Last night after my GO trip coming home West Harbour (and then visiting an event at 294 James), I cycled SoBi home approximately 10:30pm via Cannon and was surprised to see 7 SoBi's and more than one dozen other cyclists (total about two dozen cycles). I biked past less than 50 cars in motion on Cannon during this interval ~10:30pm-10:40pm.

The cycle:car surface ratio actually was pretty competitive for this time period! The road surface allocation is 75% cars, 25% bikes (1 of 4 lanes). It was definitely more than 25% bikes last night during the few minutes I rode from James to Sherman! Hopefully this becomes more commonplace to see road surface area allocation percentage favour bikes over cars, and hopefully eventually during peak period too.

The usage of Cannon has certainly overall gone up.

I look forward to seeing Herkimer/Charlton to quickly gain good ratios on bikes-in-motion versus cars-in-motion.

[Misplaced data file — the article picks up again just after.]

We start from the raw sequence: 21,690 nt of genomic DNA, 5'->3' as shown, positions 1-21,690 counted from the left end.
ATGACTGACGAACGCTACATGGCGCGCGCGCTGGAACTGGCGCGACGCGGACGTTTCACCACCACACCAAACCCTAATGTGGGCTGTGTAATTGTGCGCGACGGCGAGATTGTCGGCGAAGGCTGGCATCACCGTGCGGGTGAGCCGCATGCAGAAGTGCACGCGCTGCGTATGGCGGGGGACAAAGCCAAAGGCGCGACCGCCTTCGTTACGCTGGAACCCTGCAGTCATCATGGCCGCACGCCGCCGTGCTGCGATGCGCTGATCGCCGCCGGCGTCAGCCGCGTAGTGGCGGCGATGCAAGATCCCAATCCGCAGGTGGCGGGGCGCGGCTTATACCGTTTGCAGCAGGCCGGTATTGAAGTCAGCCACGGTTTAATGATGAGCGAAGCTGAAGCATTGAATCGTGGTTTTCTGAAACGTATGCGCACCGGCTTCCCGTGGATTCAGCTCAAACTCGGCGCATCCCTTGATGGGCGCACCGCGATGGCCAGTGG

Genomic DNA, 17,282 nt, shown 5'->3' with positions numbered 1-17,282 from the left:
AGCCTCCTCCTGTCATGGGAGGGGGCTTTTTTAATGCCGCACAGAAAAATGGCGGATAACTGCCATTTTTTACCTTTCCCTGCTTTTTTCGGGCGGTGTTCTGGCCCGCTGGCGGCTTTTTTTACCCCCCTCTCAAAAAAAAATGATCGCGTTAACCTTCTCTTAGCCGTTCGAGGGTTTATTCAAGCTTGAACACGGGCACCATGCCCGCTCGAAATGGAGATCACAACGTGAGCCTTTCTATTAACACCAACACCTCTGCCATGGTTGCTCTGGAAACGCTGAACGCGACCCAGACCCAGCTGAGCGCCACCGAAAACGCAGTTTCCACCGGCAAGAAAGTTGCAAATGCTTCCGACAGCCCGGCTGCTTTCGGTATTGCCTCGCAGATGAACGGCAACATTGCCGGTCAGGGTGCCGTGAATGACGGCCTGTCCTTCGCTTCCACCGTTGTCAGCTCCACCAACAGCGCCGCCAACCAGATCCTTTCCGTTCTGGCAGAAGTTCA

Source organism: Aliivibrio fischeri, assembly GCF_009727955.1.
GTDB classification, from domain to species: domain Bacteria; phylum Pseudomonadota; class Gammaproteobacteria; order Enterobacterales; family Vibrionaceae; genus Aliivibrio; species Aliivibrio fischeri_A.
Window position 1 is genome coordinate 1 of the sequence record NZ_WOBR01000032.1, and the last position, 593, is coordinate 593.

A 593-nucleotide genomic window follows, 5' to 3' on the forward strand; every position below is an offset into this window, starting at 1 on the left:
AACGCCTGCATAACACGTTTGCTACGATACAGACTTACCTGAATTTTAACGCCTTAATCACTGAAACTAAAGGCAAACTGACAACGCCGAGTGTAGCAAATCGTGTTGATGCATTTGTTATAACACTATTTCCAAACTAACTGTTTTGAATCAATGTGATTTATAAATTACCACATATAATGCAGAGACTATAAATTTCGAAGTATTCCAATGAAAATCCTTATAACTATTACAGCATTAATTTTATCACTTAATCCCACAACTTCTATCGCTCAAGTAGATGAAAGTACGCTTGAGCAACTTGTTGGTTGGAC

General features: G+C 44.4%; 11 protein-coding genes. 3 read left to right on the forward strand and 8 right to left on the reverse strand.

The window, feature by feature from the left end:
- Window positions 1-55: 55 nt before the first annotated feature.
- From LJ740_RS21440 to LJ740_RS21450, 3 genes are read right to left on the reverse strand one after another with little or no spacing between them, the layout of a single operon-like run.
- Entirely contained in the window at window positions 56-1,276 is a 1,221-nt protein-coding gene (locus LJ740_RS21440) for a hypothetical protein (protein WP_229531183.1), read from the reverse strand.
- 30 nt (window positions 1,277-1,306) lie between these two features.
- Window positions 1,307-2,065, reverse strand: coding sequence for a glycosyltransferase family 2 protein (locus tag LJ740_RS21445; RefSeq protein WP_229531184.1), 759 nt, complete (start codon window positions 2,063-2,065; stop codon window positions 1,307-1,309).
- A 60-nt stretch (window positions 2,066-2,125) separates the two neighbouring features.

Comment edited by mdrejhon on 2016-06-24 13:18:01

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By Pxtl (registered) - website | Posted June 25, 2016 at 20:52:35

Ward 2 pb includes a crossing at Main and Ferguson. If we can just have the Hunter lanes properly finished, that would be great connectivity for these.

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By ergopepsi (registered) | Posted June 29, 2016 at 09:56:17

The outlines are done on Charlton and most of Herkimer - it's looking good!! I like how there will also be a line on the right side along the section of Herkimer where the lane isn't parking protected. It really narrows the driving lane which I really hope will reduce speeding along here ('here' because this is where I live ... ).